1775. Estimates of parainfluenza virus-associated hospitalizations and cost among children aged less than 5 years in the United States, 1998 2010
Session: Poster Abstract Session: Viral Infections; Pathogenesis and Epidemiology
Saturday, October 5, 2013
Room: The Moscone Center: Poster Hall C
  • Poster 8x4 09252013 REVISED.pdf (379.8 kB)
  • Background:

    Parainfluenza viruses (PIV) represent the second leading cause of hospitalization for respiratory illness in young children in the US. The diagnoses most commonly associated with PIV hospitalizations are bronchiolitis, croup, and pneumonia. We estimate the annual number of PIV-related hospitalizations for these diagnoses in the US and their costs.


    To estimate the number of PIV-associated hospitalizations occurring annually in US children aged <5 years, the 1998 – 2010 Healthcare Cost and Utilization Project Nationwide Inpatient Sample estimates of bronchiolitis, croup, and pneumonia hospitalizations were multiplied by the proportions of PIV-associated hospitalizations associated with those diagnoses as observed in the New Vaccine Surveillance Network from 2001 to 2004.  From these numbers, PIV-associated hospitalization rates and associated charges were calculated.


    The average annual estimates of PIV-associated bronchiolitis, croup, and pneumonia hospitalizations (rates per 1000 children) among patients aged <5 years in the United States were 5,779 (0.3), 8,483 (0.4), and 8,311 (0.4), respectively.  The combined PIV hospitalization rate was highest among children aged <1 year (2.2).  By age group and condition, the PIV-associated hospitalization rates were highest among children aged <6 months for bronchiolitis and pneumonia combined (1.8) and children aged 1-2 years for croup (0.7). Annual charges for PIV-associated bronchiolitis, croup, and pneumonia hospitalizations were estimated to total 56 million USD, 46 million USD, and 115 million USD, respectively.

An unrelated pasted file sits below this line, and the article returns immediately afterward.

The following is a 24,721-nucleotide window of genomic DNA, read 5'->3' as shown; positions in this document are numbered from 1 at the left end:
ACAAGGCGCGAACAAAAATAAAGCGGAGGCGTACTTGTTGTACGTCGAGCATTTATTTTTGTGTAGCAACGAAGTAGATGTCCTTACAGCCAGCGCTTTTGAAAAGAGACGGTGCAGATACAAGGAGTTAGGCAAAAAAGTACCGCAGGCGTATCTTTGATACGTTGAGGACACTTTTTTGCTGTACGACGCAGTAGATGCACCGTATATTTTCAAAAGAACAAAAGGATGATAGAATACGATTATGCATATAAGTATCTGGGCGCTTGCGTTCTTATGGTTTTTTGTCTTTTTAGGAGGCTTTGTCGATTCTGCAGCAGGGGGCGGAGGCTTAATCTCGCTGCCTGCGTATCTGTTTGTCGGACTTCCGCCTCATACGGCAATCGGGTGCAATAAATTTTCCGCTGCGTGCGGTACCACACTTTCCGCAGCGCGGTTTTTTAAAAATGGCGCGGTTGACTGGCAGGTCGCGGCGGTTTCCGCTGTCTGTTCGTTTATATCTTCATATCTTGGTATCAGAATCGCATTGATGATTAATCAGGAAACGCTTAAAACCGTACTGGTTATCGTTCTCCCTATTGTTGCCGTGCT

One in 455 infants is estimated to be hospitalized with PIV infection annually. PIV remains among the leading causes of lower respiratory illness and hospitalization in infants and contributes substantially to healthcare expenditures. These results highlight the need for continued PIV vaccine development.

    Glen Abedi, MPH, Mila Prill, Mary Wikswo, Gayle E. Langley, MD, MPH, Aaron T. Curns, MPH and Eileen Schneider, MD, MPH, Centers for Disease Control and Prevention, Atlanta, GA


    G. Abedi, None

    M. Prill, None

    M. Wikswo, None

    G. E. Langley, None

    A. T. Curns, None

    E. Schneider, None

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